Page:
Doctor Who, Series 14

Doctor Who Review: Ncuti Gatwa Is Off to a Very Fun, Very Silly Start

Timey-wimey antics return as Russell T. Davies rehelms the long-standing British sci-fi series.

Doctor Who is a long-standing and beloved character. Originally running from 1963 to 1989 and presently since 2005, The Doctor has been played by fourteen different actors; his alien species’ convenient physiological trait of being able to regenerate after a fatal wound allows each new actor to step into the role and soft-reboot the series as they do so. Every incarnation has its fans but each one also faces scrutiny, especially as their run begins.

This time, Scottish actor Ncuti Gatwa (last seen at the Oscars as a Ken in Barbie) is playing The Doctor and is the first openly queer actor and the first actor of colour to take it on. Russell T. Davies, who spearheaded the original reboot of the series back in 2005, is also rejoining the series, which is exciting for those of us who remember his tenure. That said, it’s fair to say that there is even more scrutiny on the series this time around, especially with the preceding version of the show introducing some divisive ideas to the series’ ongoing lore.

So then, how does this new series hold up? Pretty good, actually. The first new episode picks up right where the previous episode –the 2023 Christmas specials that introduced Gatwa as the new Doctor and Millie Gibson as his new companion Ruby Sunday– ended, with The Doctor and Ruby in the TARDIS and the doctor finally explaining to her who he is.

They immediately set off on an adventure. Ruby gives him a random year to explore, landing them in a far-flung future on a space station populated by babies. Yes, actual babies in self-propelled strollers with digital effects used to make their lips move as they talk. There’s also a boogeyman on the station, and The Doctor and Ruby must figure out how to stop it. In the second episode, they travel to the 1960s and face an existential threat to the universe as all music is gone — yes, all the music in the entire world, gone.


What stands out about these episodes is something this critic, at least, had been missing: they are very silly. Sure, there are scary monsters, but Davies remembers that Doctor Who is ultimately a show for kids, so Gatwa and Gibson run around yelling science fiction nonsense with nothing but big smiles plastered on their faces. Each of them is entirely into the show, conveying a real sense of wonder and delight at what they’re seeing and doing.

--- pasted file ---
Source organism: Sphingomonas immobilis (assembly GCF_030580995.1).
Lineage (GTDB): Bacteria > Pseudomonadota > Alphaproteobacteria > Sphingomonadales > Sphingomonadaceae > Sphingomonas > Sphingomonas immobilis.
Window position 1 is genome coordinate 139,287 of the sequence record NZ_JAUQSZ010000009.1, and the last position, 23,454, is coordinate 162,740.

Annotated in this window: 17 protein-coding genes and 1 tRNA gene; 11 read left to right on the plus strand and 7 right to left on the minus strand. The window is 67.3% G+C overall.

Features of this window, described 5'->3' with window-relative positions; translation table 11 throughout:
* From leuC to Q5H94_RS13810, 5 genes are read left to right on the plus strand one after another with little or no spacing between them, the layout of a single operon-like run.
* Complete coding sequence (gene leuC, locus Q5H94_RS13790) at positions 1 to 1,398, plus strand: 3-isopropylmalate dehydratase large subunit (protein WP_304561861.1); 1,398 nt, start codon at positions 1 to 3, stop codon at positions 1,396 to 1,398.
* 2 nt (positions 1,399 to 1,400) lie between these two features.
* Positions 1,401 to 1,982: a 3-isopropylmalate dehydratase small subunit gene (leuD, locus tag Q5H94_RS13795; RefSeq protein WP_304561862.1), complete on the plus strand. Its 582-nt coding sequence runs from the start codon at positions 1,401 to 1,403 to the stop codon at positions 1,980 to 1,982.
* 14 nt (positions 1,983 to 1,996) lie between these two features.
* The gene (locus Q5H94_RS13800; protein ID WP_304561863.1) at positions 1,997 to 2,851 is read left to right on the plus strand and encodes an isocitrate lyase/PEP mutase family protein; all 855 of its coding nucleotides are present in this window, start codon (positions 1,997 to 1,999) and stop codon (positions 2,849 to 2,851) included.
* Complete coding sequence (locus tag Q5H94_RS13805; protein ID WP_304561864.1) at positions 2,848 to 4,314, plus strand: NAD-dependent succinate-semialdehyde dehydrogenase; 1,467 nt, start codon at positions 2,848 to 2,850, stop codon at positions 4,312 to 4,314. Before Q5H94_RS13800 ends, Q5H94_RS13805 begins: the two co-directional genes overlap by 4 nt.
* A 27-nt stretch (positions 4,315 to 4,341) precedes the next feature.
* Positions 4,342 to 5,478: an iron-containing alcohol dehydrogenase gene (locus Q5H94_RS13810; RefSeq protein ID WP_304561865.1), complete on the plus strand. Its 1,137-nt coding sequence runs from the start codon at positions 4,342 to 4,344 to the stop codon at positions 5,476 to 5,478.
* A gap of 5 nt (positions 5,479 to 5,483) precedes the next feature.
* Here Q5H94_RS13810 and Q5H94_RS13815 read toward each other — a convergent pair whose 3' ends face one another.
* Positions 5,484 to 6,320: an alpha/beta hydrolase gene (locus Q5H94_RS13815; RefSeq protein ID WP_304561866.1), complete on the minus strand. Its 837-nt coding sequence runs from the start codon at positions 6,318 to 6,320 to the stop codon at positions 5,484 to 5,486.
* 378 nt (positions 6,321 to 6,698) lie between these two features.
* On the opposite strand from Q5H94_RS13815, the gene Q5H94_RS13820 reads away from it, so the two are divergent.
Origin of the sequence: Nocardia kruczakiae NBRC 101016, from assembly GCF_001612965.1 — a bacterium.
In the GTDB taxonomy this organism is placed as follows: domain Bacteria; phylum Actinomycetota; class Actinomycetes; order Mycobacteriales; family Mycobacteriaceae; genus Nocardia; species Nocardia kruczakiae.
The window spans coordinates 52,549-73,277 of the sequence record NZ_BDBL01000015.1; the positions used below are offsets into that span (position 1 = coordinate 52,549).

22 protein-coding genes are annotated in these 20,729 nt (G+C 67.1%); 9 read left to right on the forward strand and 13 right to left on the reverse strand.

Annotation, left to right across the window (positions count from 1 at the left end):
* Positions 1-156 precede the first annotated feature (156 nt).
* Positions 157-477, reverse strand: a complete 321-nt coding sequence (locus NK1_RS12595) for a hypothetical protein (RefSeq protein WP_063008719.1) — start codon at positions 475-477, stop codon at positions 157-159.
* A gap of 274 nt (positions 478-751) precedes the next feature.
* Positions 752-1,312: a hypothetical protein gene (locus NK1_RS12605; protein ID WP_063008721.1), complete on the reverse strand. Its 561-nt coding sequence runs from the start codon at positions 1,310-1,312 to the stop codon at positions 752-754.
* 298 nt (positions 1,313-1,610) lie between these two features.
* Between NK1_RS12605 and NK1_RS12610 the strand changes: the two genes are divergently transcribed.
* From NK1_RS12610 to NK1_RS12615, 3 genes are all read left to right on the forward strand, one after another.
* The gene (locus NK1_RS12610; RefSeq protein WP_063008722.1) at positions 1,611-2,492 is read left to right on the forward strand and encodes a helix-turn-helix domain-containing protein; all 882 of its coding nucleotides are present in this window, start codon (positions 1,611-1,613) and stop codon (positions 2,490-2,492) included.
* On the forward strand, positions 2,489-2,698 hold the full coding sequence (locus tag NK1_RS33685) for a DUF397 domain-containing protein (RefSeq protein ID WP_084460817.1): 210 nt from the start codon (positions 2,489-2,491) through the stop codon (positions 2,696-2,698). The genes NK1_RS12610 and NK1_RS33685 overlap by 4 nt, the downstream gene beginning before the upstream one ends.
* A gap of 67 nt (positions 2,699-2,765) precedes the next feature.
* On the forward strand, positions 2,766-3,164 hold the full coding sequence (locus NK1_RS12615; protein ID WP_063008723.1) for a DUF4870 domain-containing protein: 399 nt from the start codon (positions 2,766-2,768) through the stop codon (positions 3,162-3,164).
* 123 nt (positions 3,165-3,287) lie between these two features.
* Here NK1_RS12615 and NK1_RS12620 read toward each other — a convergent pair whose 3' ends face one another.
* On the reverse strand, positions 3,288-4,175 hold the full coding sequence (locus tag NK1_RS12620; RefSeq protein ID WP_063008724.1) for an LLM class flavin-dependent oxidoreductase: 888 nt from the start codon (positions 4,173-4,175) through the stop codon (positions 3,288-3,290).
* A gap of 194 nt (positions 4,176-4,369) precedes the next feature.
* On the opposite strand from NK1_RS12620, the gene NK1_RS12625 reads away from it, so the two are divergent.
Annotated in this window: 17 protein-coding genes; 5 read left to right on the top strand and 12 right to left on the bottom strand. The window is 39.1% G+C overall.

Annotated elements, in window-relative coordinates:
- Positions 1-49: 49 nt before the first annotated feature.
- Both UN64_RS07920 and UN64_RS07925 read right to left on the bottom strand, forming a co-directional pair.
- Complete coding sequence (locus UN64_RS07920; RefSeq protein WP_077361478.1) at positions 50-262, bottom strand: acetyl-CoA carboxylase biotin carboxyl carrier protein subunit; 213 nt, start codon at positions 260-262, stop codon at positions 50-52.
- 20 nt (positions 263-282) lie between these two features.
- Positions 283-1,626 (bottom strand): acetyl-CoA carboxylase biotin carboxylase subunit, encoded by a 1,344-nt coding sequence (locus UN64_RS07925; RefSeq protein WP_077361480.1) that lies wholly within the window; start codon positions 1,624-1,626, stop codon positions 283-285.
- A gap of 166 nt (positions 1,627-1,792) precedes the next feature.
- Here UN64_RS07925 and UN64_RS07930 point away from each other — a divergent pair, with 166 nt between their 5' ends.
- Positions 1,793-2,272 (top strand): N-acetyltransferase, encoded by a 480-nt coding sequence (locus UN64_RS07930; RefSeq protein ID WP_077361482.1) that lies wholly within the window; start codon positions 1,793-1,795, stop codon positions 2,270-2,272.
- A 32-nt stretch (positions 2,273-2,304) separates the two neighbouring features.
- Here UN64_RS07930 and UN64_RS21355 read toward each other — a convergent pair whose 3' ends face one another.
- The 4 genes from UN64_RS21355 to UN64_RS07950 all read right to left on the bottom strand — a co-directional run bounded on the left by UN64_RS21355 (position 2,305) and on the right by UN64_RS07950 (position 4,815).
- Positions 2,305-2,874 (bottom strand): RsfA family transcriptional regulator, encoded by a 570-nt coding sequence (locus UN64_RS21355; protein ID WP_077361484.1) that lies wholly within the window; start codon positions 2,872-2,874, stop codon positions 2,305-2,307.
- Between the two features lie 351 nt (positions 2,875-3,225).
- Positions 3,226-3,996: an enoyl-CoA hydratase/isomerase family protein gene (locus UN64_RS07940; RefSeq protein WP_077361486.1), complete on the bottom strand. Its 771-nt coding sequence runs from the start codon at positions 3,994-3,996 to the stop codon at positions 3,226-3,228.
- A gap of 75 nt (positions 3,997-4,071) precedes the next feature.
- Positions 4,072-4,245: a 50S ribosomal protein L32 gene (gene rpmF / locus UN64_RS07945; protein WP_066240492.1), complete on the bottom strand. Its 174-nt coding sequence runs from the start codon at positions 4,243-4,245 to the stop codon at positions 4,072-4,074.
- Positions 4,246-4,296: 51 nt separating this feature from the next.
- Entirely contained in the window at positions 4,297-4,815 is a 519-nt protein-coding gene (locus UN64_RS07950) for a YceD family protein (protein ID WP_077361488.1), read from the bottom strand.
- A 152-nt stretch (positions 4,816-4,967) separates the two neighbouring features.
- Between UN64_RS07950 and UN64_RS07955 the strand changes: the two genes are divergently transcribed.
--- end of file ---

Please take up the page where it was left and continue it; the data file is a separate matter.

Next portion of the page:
It feels like this series could have been an immediate follow-up to Davies’s prior run on the series. The tone and style feel in line with Christopher Eccleston and David Tennant’s runs on the series, with a mad alien and a bright-eyed human travelling space and time in a blue box and fixing problems that they happen to stumble across. There are serialized elements, but it also feels a little more episodic than Doctor Who has in recent years, at least so far, which is a welcome change.

Of course, the new variables here are Gatwa and Gibson, both of whom seem very up to the task. Gibson has a fun, young energy, and it’s lovely to follow a wide-eyed innocent again as she follows this ancient madman on his adventures. However, it’s Gatwa’s show, really, and he owns every second of it. He has an infectious energy about him and really dives headfirst into the doctor’s curiosity, always wanting to see, meet, and investigate whatever they come across. If his charisma could be bottled and sold, he’d be a rich man.

Gatwa and Gibson have great chemistry that feels natural as they bounce off each other trying to figure out the mysteries of the week. We also see the beginnings of an over-arching story to the season following Ruby’s mysterious past as an orphan and foundling (previously explained in the Christmas specials) and antagonists that –without spoilers – are on the same level as the Toymaker (played by Neil Patrick Harris in another of said Christmas specials).


If there’s any reason to be worried within these two episodes (the only ones supplied for review), it might be that, with only eight episodes total, it’s unclear if the series will have an appropriate amount of time to bring its arcs to a satisfying close. However, it’s too early to tell. There is plenty here in these first two episodes to give the audience hope, however, and if the whole series can maintain the same energy, we should end up with a very silly, fun season of television, and that’s exactly what Doctor Who is at its best.

The first two episodes of Doctor Who premiere on May 10 exclusively on Disney+.